Snapchat Clone part 2
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README.md

hw3: Snapchat Clone

part 2: Firebase

Due Date

Saturday, 4/7 at 11:59pm

Overview

In this homework, you will be connecting your snapchat project to the Firebase Realtime Database. You will begin by creating a Firebase account and downloading CocoaPods, if you haven't done so already. Then you will connect your app to your very own customized Firebase console. You will then implement the login and signup pages for your users. After that, you will enable your app to store and retrieve data from your Firebase console. You might find reviewing the lecture on Firebase to be quite useful for this assignment.

Getting Started

Download the starter code from this repository, as per usual. Then try running and launching the app on a simulator or an apple device. Play around and check out its current functionality. You will notice that when you click on the 'Login' or 'Signup' buttons, the app just directs you to the home page without doing any verification. In fact, you can successfully login or signup without putting any information at all! You will change this by the end of the homework. To get started, follow the following steps:

  1. Go to Firebase here: https://firebase.google.com/ and click on 'SIGN IN'. Sign in with your google email account. Congratulations, if you did not have a Firebase account, now you do!
  2. After this, it's time to get up close and personal with CocoaPods. CocoaPods is a dependency manager that helps you to import libraries in an elegant way. If you don't have CocoaPods already installed, run the following command on your Terminal: 'sudo gem install cocoapods'. After this is done, you will officially have CocoaPods installed on your computer! Now on to the big stuff.

Part 1: Setting up your database

Now that you have a Firebase account and CocoaPods installed on your computer, it's time to get our hands dirty:

  1. First, you'll need to create a unique Bundle Identifier for your app, in order to link it to Firebase. You can do this by editing your project (.xcodeproj) file in Xcode (click on "Snapchat Clone" in Xcode's Navigator). Set the "Bundle Identifier" to some unique string (typical format is reverse DNS notation com.<organization or name>.<product name> - i.e. com.OskiBear.SnapchatClone, but you can use any string you like).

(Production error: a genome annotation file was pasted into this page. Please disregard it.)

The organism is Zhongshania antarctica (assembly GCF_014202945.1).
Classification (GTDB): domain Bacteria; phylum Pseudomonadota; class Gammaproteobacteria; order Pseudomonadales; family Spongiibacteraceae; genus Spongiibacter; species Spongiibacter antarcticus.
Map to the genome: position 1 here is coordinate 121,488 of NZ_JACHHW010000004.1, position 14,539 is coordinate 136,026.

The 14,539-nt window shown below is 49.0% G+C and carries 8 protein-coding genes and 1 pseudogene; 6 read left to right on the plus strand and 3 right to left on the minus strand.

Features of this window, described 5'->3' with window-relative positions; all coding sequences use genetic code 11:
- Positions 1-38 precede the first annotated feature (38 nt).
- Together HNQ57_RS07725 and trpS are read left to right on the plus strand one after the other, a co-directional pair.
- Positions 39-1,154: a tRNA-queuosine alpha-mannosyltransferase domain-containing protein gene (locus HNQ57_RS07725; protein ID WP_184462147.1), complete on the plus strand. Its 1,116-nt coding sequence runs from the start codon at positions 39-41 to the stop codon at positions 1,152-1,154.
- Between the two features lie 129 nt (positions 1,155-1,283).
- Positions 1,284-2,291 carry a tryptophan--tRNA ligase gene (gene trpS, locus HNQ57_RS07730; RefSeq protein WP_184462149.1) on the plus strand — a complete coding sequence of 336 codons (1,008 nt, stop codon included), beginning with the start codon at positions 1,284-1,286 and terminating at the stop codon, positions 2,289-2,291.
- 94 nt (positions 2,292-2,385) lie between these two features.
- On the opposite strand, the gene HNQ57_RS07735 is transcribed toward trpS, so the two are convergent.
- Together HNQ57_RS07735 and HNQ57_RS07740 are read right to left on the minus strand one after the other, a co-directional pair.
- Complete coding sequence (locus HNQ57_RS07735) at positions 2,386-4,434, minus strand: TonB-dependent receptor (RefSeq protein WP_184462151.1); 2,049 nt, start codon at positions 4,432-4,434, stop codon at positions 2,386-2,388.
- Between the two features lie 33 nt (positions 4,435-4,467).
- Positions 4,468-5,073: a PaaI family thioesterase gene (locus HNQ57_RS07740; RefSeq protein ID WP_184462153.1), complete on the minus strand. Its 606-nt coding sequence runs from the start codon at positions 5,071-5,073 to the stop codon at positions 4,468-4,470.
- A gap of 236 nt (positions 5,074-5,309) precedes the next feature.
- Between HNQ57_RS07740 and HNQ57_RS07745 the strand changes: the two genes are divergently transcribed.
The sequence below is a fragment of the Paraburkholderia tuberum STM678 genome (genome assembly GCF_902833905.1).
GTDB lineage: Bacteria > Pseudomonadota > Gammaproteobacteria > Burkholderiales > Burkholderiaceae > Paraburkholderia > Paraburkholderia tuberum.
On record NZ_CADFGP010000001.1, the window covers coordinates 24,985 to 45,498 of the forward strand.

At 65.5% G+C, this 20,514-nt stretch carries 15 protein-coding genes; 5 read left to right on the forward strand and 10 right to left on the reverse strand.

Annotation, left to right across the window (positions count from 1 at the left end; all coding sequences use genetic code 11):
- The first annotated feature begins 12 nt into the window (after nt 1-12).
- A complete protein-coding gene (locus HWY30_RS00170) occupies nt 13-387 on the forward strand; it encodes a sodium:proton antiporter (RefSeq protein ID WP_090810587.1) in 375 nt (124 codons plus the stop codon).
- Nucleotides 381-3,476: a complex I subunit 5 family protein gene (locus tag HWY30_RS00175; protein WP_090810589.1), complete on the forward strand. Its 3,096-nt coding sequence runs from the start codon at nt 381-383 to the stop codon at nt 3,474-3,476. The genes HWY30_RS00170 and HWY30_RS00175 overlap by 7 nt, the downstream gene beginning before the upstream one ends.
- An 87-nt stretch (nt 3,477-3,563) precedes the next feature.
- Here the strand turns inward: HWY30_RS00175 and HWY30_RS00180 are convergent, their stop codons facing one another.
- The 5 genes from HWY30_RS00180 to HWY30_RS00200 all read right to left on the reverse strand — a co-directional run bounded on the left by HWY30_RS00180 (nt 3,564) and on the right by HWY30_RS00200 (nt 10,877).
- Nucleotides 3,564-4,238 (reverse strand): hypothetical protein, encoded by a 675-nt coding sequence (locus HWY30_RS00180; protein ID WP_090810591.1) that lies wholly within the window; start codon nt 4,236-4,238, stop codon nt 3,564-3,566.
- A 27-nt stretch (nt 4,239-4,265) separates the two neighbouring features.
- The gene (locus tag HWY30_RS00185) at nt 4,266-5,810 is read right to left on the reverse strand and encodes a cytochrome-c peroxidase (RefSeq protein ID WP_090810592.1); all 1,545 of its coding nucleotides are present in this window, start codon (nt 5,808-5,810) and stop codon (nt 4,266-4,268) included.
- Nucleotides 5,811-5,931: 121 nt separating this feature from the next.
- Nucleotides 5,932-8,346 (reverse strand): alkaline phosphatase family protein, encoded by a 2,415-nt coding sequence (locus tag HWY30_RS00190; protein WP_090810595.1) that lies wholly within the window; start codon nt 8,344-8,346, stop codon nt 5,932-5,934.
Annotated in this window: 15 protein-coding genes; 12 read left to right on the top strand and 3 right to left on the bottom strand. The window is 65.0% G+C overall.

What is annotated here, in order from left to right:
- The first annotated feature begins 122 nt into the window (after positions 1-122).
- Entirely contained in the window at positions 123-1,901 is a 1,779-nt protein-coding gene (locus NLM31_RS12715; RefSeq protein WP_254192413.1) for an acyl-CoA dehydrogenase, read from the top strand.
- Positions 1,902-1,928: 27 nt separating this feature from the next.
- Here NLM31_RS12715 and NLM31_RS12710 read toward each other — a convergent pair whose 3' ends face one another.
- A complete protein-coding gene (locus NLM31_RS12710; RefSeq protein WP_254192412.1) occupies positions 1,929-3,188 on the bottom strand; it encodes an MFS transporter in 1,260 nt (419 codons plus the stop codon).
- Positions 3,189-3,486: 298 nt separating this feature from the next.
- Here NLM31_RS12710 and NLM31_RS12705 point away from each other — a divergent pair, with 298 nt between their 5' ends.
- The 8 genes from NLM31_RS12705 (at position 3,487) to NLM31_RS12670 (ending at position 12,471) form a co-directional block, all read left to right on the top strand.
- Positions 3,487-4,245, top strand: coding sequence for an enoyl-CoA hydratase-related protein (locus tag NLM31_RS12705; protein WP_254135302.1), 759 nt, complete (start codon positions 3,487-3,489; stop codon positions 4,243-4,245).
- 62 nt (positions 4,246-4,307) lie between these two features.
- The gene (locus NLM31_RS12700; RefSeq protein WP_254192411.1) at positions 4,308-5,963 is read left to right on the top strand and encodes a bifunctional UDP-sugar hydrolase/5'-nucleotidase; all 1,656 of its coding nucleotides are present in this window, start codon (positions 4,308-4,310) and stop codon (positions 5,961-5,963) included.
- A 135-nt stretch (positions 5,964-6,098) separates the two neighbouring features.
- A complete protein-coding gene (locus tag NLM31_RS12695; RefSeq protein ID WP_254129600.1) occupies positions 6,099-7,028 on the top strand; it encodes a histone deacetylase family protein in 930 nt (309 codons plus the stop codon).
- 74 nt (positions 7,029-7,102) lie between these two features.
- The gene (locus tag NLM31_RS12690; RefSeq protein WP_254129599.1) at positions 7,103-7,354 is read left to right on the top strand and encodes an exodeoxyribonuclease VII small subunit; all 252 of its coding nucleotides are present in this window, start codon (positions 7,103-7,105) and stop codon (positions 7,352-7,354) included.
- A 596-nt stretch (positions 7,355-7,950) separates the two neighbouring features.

2. Go to your Firebase console with the account you created earlier and click on the 'Add Project' button. Give your project a pretty name or just stick with 'Snapchat Clone', this is up to you. Then click on 'Create Project'.
  3. After the previous step, you should be re-directed to the Dashboard for your app. On the right tab of the dashboard, you should see three options, one for adding an iOS app, one for adding an android app and another for adding a web app. Choose the iOS option. From the pop-up window that follows, you will be asked for your iOS Bundle ID. Set this to the id you picked in step 1.
  4. From here on, just follow the instructions given to you by Firebase. Once your done, you should now have a Podfile and xcworkspace file in your hw3-part2 folder. Close Xcode and open SnapchatClone.xcworkspace (we don't want to work with the .xcodeproj anymore).

Log in

Installing pods

  1. Go to your firebase console click on the 'Authentication' tab in the sidebar.

  2. Click 'SET UP SIGN-IN METHOD'. You will see that all sign-in methods are set to 'disabled'. Enable the 'Email/Password' option. You will not need the others for this homework.

  3. Now we need to install a few pods to interact with Firebase. To do this, open your Podfile in any text editor, and add the following underneath the comment # Pods for snapChatProject

    pod 'FirebaseAuth'
    pod 'FirebaseStorage'
    pod 'SDWebImage'
    pod 'MBProgressHUD'
    pod 'SDWebImage'
    pod 'FirebaseDatabase'
    
  4. To install and add these frameworks to your project, run pod install from terminal in the same folder as your Podfile.

Importing pods

In order to use these frameworks in your own classes, you'll need to import them. For example, to authenticate users using Firebase, we'll want to access methods and properties from "FirebaseAuth".

  1. Open up LoginViewController and import the FirebaseAuth framework. Use UIKit as an example.

Authenticating Users

To save you some time, we've partially implemented the login process for you (we only did the easy part 😁) . Copy and paste the following code to the logInPressed(_ sender: UIButton) action, replacing the current code inside of it: